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Thanks voltjames i will continue checking there website. Since your in already in how do you like it so far?

And what is the starting pay like for a pre apprentice?
So far, the experience is great! I haven't regretted one bit quitting my office job. The first few years will be rough financially and physically since you will be expected to do all the grunt work. If you end up in a large company, you will be cleaning and moving material all day. If you end up in a medium or smaller company, you may be doing some real work. I'm lucky so far doing real work even though I ended up in a larger company. But I will be sent to another team after a year and if it's a large project, I'll end up cleaning too!

It's a trade off if you ask me. If you are in a larger company you might learn less but you may become a permanent fixture in the company vs getting laid off at a smaller company.

You better have some sort of savings already and/or that your wife works. Your starting pay is $13.74 + 10% vacation pay (there will be a raise of some sort next month). By 3rd term (beginning of 4th year) you'll have more food on the table. :)

http://www.ibew353.org/newsletters/WagesMay2013ICI.pdf
 

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Let's be really honest, Ontario has a shaky future, high cost of living and electricians are paid crap money there if they aren't union. If you can get into the JAC by all means go for it, however I think you should know that a large number of people apply and only about 110-150 might be selected. This occurs once or twice a year.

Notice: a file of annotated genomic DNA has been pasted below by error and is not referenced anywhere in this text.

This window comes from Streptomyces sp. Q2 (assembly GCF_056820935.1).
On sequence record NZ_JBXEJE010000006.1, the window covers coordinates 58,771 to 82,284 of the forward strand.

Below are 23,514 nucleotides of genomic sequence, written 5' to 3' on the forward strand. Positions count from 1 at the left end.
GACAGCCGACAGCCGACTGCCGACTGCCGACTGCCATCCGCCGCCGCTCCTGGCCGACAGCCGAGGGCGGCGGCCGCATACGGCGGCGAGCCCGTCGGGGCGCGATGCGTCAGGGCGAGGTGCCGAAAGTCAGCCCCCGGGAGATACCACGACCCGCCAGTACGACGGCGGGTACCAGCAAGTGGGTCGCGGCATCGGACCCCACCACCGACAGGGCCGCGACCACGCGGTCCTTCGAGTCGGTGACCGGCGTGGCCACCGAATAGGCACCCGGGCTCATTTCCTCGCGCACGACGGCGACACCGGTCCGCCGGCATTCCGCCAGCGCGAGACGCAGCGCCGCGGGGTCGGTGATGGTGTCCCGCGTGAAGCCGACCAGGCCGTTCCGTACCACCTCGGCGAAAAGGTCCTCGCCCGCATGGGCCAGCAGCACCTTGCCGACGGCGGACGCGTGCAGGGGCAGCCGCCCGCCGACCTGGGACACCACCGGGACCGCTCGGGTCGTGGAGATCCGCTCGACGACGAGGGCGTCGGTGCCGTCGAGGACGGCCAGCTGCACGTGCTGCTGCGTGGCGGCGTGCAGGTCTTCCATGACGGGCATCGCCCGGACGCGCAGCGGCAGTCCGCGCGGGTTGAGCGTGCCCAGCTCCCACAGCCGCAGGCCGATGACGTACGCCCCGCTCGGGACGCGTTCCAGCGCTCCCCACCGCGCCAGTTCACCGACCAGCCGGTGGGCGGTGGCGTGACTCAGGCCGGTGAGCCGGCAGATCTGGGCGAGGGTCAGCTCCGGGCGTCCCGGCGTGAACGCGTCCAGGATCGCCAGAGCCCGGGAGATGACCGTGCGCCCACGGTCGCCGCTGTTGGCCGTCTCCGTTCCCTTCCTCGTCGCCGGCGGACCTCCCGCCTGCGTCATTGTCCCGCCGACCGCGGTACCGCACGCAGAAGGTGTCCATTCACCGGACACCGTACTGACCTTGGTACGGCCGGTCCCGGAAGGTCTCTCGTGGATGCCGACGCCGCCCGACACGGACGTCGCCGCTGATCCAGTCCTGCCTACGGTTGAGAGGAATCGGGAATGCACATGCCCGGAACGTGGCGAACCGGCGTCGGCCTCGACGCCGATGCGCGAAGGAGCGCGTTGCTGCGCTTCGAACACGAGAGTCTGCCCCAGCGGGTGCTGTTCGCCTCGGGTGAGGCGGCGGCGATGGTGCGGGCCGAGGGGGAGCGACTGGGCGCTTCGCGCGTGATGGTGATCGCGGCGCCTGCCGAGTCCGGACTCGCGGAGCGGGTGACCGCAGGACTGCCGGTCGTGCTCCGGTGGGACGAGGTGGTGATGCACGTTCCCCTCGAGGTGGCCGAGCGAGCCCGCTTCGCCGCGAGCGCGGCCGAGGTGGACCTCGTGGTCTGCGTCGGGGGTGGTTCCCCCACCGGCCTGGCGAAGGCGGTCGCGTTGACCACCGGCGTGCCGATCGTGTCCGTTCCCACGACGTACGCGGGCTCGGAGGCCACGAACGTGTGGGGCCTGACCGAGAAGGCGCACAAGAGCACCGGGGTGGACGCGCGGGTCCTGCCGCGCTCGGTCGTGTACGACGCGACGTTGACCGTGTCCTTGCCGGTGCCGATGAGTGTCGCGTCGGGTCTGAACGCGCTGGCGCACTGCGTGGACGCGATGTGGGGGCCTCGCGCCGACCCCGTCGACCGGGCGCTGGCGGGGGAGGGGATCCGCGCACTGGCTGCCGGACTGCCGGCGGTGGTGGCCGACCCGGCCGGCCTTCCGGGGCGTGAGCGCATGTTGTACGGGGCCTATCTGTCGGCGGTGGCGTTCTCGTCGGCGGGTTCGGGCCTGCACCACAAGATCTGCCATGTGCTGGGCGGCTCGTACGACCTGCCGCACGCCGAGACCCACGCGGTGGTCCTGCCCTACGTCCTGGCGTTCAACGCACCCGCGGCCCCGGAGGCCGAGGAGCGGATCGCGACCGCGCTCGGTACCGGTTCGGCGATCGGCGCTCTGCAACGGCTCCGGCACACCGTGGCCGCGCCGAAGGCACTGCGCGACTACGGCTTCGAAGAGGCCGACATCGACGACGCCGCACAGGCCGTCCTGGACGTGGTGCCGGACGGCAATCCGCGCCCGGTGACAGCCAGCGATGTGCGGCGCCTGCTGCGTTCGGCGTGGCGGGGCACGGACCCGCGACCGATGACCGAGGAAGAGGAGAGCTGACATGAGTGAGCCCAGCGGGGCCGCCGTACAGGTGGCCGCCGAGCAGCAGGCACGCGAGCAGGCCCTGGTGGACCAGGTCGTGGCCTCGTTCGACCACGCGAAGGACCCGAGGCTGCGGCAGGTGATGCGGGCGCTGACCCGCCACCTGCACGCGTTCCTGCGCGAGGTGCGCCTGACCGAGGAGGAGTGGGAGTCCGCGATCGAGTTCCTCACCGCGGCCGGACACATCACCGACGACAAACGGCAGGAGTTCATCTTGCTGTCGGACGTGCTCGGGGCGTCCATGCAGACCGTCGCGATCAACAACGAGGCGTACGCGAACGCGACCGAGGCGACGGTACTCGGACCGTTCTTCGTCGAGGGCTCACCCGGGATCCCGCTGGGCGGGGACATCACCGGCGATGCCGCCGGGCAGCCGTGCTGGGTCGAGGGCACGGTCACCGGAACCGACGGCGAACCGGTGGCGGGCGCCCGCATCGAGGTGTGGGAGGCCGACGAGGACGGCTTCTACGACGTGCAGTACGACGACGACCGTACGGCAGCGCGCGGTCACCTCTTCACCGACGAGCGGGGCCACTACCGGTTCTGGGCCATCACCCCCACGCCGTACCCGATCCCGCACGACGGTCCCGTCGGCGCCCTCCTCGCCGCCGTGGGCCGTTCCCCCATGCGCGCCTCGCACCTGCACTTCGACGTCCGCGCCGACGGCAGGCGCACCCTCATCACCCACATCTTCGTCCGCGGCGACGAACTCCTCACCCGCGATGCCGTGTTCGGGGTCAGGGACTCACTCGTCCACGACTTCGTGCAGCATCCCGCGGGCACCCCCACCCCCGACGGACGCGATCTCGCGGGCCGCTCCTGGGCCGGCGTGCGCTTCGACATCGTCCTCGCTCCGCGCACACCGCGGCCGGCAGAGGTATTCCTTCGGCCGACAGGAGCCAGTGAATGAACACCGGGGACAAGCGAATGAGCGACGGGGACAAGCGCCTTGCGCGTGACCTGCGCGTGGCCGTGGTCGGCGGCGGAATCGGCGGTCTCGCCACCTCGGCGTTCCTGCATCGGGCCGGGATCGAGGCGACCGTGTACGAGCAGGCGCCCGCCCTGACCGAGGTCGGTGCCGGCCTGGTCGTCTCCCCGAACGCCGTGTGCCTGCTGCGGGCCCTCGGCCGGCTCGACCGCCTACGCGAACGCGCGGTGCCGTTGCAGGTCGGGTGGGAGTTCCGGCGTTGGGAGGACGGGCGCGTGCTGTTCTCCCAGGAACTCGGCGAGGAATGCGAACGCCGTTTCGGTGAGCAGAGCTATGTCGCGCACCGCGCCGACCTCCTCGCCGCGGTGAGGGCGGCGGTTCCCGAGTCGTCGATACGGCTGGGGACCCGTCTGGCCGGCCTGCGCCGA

One other way you can get into local 353 which doesn't get talked about a lot is if you go to some union company directly where they hire you and make you a "sponsored" apprentice. There are some drawbacks to this, like having to stay with that company until you become a journeyman, but it's still a path in. If you call and ask them about that I doubt they'll tell you much. The idea is someone who "already works for the company" and now wants to get into the trade has a pathway. So you do some miscellaneous non-electrical work for the company(like around the shop or whatever) for a few weeks or months or whatever and then get set up.

In the mean time I would keep trying wherever possible. I would also think about, as an alternative to electrical, being a refrigeration mechanic. Those guys have a good trade too and even during a recession people cannot have air conditioning or refrigerating equipment fail on them.
 

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I Know where you are coming from. I graduate high school when i was 17 then went straight to the JAC...only to find out i didn't make it. about 800 guys applied (most of them i saw looked about late 20's early 30's) only around 100 were hired. Then i did a two year program with my local community college. Now i'll be starting out as an apprentice this monday. The JAC does not have a certain date when they do intake as it's based on the labour demand. The best bet would be to keep calling around shops or better yet walk into the shops and talk to the owner face to face, that would be better than calling. If all fails, move to alberta, a lot of 1st year electrical apprentices are needed there and are paid well too. just look at the job posting on indeed.com or any other job posting website.